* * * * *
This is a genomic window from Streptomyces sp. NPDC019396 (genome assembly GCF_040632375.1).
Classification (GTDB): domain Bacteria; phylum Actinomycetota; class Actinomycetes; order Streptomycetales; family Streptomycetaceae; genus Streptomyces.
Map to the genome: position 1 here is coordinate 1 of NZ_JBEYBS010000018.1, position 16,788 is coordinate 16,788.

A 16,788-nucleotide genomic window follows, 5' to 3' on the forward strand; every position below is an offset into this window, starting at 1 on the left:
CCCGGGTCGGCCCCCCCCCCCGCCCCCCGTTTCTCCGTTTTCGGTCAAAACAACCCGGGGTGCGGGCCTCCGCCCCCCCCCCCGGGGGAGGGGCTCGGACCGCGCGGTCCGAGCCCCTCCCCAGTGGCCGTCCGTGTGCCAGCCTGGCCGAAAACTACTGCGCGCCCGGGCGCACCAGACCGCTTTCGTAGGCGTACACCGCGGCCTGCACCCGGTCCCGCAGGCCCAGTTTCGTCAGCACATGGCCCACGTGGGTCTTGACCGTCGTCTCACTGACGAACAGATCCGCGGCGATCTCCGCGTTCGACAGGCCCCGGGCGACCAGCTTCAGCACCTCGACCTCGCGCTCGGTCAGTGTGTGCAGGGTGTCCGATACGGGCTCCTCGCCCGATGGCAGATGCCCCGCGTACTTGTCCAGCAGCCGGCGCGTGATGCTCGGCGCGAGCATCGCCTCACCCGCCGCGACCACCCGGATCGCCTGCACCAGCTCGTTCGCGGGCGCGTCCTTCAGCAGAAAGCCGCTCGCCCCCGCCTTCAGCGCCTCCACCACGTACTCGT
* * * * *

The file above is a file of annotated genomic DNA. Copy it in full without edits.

This is a genomic window from Streptomyces sp. NPDC019396 (genome assembly GCF_040632375.1).
Classification (GTDB): domain Bacteria; phylum Actinomycetota; class Actinomycetes; order Streptomycetales; family Streptomycetaceae; genus Streptomyces.
Map to the genome: position 1 here is coordinate 1 of NZ_JBEYBS010000018.1, position 16,788 is coordinate 16,788.

A 16,788-nucleotide genomic window follows, 5' to 3' on the forward strand; every position below is an offset into this window, starting at 1 on the left:
CCCGGGTCGGCCCCCCCCCCCGCCCCCCGTTTCTCCGTTTTCGGTCAAAACAACCCGGGGTGCGGGCCTCCGCCCCCCCCCCCGGGGGAGGGGCTCGGACCGCGCGGTCCGAGCCCCTCCCCAGTGGCCGTCCGTGTGCCAGCCTGGCCGAAAACTACTGCGCGCCCGGGCGCACCAGACCGCTTTCGTAGGCGTACACCGCGGCCTGCACCCGGTCCCGCAGGCCCAGTTTCGTCAGCACATGGCCCACGTGGGTCTTGACCGTCGTCTCACTGACGAACAGATCCGCGGCGATCTCCGCGTTCGACAGGCCCCGGGCGACCAGCTTCAGCACCTCGACCTCGCGCTCGGTCAGTGTGTGCAGGGTGTCCGATACGGGCTCCTCGCCCGATGGCAGATGCCCCGCGTACTTGTCCAGCAGCCGGCGCGTGATGCTCGGCGCGAGCATCGCCTCACCCGCCGCGACCACCCGGATCGCCTGCACCAGCTCGTTCGCGGGCGCGTCCTTCAGCAGAAAGCCGCTCGCCCCCGCCTTCAGCGCCTCCACCACGTACTCGT